Ju Dou

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Ju Dou
Ju Dou-poster.jpg
Directed by Zhang Yimou
Yang Fengliang
Produced by Hu Jian
Yasuyoshi Tokuma
Zhang Wenze
Written by Liu Heng
Based on Liu Heng's Fuxi Fuxi[1]
Music by Xia Ru-jin
Zhao Jiping
Cinematography Gu Changwei
Yang Lun
Edited by Du Yuan
Distributed by Miramax
Release date
  • 7 September 1990 (1990-09-07) (TIFF)
Running time
95 minutes
Country China
Language Mandarin

Ju Dou (Chinese: 菊豆; pinyin: Jú Dòu) is a 1990 Chinese film directed by Zhang Yimou and Yang Fengliang (though it is almost universally considered to be a product of Zhang's vision as director) and starring Gong Li as the title character. It is notable for being printed in vivid Technicolor long after the process had been abandoned in the United States.[2][3] It was also the first Chinese film to be nominated for an Academy Award for Best Foreign Language Film, in 1990.[4][5]

The film is a tragedy, focusing on the character of Ju Dou, a beautiful young woman who has been sold as a wife to Jinshan, an old cloth dyer.

The film was banned for a few years in China, but the ban has since been lifted.[6] The Chinese government gave permission for its viewing in July 1992.[7]

The story originates from a novel.[8]


Ju Dou takes place in the early 20th century in rural China. The story begins as Yang Tianqing (the regular Zhang collaborator Li Baotian) is returning from a trek to sell silk for his adoptive uncle, Yang Jinshan (Li Wei). Jinshan, whose trade is dyeing fabrics, is known for his cruelty. Tianqing learns that Jinshan has just recently purchased a new wife, having beaten two previous wives to death after they failed to produce a son, the cruel irony being that Jinshan is in fact impotent.

Upon meeting the wife, Ju Dou (Gong Li), Tianqing is immediately enamored with her. At night, Jinshan tortures Ju Dou. Eventually, Tianqing discovers Ju Dou's bathing area and spies on her. He does not know that Ju Dou knows he is there. Although Tianqing watches luridly, by exposing her bruises to him and sobbing, Ju Dou transforms the meaning of his gaze, forcing him to see her not only as a sexual object, but also as a human being.[9]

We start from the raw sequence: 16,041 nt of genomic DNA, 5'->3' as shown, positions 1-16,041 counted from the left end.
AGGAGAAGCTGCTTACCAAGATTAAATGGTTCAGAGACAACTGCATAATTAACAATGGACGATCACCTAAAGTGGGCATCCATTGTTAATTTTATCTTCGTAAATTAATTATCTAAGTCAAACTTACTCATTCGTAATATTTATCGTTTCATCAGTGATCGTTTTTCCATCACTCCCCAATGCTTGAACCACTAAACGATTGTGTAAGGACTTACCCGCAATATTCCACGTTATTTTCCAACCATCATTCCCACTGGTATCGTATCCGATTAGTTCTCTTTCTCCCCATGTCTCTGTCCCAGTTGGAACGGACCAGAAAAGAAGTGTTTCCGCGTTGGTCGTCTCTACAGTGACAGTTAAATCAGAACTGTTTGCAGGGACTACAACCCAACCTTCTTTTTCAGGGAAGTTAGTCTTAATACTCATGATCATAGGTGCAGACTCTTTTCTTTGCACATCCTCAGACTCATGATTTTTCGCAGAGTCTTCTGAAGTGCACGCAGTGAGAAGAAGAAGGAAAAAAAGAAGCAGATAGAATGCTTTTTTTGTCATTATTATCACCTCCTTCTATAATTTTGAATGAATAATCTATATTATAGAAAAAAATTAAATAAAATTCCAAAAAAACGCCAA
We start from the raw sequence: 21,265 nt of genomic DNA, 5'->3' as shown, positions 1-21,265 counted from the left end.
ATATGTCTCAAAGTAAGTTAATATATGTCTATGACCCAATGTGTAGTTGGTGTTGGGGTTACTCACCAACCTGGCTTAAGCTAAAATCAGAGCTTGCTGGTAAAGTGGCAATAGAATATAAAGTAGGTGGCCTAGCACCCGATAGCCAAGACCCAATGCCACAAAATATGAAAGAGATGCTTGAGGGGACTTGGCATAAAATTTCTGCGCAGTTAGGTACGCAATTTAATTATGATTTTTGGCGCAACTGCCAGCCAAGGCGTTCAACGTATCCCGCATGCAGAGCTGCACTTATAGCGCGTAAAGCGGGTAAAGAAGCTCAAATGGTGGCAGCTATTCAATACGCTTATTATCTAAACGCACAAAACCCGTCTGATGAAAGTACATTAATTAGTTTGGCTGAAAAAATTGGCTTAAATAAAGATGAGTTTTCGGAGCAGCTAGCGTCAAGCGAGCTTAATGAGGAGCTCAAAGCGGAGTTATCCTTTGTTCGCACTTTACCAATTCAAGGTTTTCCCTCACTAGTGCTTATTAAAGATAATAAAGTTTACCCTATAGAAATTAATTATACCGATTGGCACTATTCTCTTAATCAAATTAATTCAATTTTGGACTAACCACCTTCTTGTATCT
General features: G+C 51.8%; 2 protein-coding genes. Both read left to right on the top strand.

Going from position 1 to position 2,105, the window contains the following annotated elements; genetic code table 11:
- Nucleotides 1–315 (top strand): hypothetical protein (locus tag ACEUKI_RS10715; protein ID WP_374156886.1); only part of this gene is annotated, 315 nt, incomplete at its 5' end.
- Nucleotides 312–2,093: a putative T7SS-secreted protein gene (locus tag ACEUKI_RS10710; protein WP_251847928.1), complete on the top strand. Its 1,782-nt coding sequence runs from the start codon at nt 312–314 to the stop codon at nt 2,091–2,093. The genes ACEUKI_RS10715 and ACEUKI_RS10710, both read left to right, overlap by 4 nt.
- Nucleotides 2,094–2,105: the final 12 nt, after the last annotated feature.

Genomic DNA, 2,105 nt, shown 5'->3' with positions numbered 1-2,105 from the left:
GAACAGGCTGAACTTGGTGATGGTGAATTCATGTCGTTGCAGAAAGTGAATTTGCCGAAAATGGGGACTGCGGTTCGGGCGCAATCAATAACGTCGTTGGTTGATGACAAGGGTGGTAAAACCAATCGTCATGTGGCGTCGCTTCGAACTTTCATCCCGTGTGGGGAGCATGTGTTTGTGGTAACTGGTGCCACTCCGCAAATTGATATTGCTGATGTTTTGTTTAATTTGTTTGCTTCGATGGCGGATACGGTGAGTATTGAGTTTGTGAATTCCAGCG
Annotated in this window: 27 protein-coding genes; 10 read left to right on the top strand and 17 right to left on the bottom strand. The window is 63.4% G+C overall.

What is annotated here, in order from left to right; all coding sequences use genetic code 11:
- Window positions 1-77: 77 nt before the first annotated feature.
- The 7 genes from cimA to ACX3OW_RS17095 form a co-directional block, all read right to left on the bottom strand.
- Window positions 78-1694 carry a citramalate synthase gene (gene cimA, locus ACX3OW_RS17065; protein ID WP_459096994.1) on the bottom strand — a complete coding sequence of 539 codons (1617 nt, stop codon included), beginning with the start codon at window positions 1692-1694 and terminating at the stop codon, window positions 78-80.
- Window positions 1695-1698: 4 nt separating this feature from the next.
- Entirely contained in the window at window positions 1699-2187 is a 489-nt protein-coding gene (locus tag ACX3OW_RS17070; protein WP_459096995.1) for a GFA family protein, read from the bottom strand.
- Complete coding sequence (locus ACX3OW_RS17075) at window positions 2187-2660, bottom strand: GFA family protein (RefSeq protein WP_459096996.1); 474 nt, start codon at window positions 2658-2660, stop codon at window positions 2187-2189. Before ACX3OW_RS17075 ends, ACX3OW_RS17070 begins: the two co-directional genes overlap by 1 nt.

Soon, the two are unable to control their passions any longer, and they engage in sexual intercourse. When Ju Dou discovers she is pregnant, she and Tianqing pretend that the child is Jinshan's. Jinshan suffers a stroke which leaves him paralyzed from the waist down. Confined to a wheel chair, he nevertheless discovers Ju Dou and Tianqing's affair and attempts to kill the child. Jinshan is tied up by Tianqing and hoisted in a large barrel, leaving him dangling helplessly. Knowing that society would never accept her infidelities, Ju Dou goes to a nunnery to get contraceptives.

Meanwhile, Tianbai has grown into a sullen child (Yi Zhang), but when he calls Jinshan "Father", Jinshan accepts the boy as his son. Jinshan falls into the dye vat and drowns one day while playing with his son and a funeral is carried out for him.